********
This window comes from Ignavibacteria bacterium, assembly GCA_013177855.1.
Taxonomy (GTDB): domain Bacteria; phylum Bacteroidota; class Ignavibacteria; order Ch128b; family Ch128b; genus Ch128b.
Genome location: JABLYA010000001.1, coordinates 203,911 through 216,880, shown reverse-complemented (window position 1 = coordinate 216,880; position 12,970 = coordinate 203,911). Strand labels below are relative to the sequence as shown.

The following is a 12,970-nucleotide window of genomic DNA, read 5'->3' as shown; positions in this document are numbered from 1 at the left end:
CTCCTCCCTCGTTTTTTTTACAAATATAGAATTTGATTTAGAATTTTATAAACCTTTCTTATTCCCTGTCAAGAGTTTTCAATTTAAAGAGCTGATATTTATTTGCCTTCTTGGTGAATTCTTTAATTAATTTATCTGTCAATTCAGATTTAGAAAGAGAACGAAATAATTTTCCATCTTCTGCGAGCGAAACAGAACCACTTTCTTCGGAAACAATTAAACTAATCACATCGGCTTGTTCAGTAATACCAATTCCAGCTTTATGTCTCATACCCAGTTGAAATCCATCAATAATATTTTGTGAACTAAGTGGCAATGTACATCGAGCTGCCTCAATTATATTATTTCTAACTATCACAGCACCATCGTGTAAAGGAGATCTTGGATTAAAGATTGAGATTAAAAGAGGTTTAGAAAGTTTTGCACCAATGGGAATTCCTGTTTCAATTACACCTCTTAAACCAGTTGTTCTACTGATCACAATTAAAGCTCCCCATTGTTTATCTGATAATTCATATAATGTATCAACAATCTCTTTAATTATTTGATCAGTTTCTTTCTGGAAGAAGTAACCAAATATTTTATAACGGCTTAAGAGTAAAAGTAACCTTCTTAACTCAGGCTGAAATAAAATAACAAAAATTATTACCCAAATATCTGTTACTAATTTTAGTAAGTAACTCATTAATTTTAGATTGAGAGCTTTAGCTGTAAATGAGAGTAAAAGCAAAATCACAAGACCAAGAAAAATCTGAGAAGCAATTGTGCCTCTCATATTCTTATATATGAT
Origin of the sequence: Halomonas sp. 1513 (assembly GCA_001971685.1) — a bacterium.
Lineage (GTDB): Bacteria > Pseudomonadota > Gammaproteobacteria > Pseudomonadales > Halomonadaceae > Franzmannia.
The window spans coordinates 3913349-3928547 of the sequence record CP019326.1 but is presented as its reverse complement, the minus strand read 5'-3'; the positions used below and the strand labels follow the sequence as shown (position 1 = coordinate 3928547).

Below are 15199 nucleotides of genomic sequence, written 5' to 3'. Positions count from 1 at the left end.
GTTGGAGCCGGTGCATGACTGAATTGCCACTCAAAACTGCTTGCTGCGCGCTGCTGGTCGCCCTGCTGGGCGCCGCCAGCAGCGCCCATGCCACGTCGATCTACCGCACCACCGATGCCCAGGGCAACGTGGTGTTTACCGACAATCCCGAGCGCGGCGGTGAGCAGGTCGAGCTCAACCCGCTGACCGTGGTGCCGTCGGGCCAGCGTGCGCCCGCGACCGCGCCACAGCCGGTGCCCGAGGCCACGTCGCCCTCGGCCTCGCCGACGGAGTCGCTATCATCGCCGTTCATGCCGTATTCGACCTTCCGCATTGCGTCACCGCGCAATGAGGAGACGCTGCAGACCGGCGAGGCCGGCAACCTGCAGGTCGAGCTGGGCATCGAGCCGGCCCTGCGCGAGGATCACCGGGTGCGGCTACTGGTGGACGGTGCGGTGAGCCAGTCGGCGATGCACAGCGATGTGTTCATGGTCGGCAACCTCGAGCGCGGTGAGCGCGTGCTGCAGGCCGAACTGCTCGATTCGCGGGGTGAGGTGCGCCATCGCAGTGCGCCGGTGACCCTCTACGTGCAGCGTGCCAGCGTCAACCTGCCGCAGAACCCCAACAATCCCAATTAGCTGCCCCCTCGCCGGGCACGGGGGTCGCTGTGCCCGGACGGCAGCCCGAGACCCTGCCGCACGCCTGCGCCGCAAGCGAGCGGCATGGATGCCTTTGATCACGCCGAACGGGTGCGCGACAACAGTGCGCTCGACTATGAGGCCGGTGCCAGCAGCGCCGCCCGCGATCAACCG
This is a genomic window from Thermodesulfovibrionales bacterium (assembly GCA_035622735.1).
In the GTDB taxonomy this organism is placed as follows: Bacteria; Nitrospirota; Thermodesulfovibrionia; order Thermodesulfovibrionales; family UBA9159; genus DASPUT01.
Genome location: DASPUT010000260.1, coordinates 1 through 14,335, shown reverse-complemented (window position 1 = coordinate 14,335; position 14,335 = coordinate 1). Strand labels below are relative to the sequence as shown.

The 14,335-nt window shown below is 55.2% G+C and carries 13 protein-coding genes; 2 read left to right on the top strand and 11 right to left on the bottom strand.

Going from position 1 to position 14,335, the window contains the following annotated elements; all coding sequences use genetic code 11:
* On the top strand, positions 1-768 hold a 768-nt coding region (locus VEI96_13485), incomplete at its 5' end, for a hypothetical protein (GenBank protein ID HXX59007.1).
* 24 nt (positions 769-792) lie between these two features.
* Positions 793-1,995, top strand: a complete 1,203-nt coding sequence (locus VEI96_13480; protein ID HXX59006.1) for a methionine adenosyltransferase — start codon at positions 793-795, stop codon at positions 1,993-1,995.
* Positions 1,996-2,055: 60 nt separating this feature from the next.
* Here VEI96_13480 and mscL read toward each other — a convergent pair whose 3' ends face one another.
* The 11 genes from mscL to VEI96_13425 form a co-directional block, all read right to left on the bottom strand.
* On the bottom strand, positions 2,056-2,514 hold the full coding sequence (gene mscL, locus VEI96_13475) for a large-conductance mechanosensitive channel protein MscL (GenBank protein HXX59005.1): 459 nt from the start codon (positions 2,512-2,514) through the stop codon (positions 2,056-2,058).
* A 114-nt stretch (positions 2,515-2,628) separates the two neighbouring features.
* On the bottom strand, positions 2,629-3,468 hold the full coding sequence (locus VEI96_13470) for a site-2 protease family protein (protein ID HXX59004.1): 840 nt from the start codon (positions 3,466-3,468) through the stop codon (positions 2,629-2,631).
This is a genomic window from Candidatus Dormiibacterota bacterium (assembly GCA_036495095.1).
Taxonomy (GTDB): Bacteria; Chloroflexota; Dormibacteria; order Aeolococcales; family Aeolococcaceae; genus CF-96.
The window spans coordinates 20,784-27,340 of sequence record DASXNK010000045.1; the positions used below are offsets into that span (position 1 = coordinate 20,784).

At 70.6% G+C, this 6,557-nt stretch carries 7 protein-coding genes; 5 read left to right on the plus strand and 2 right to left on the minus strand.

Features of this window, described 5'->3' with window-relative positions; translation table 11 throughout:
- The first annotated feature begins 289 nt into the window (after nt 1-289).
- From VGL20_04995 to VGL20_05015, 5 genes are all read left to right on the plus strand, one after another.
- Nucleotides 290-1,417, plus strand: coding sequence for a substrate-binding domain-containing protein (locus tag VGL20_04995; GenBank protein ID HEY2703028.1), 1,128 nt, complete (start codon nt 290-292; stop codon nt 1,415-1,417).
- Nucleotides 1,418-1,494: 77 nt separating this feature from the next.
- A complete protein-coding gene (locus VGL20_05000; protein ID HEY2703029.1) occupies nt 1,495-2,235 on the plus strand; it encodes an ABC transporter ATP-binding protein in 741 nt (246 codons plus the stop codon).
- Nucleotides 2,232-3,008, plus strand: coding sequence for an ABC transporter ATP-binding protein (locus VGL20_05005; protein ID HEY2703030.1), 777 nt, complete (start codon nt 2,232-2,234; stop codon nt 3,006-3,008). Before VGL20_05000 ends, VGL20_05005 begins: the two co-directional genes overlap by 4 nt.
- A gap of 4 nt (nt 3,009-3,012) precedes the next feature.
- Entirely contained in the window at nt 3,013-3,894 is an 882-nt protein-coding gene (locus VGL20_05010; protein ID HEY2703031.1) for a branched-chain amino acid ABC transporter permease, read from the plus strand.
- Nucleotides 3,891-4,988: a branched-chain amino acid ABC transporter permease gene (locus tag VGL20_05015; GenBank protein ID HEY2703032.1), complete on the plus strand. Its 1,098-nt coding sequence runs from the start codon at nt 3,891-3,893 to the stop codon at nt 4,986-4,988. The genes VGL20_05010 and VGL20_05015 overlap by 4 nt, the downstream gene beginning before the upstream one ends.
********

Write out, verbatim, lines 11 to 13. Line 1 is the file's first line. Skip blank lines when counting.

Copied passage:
This is a genomic window from Thermodesulfovibrionales bacterium (assembly GCA_035622735.1).
In the GTDB taxonomy this organism is placed as follows: Bacteria; Nitrospirota; Thermodesulfovibrionia; order Thermodesulfovibrionales; family UBA9159; genus DASPUT01.
Genome location: DASPUT010000260.1, coordinates 1 through 14,335, shown reverse-complemented (window position 1 = coordinate 14,335; position 14,335 = coordinate 1). Strand labels below are relative to the sequence as shown.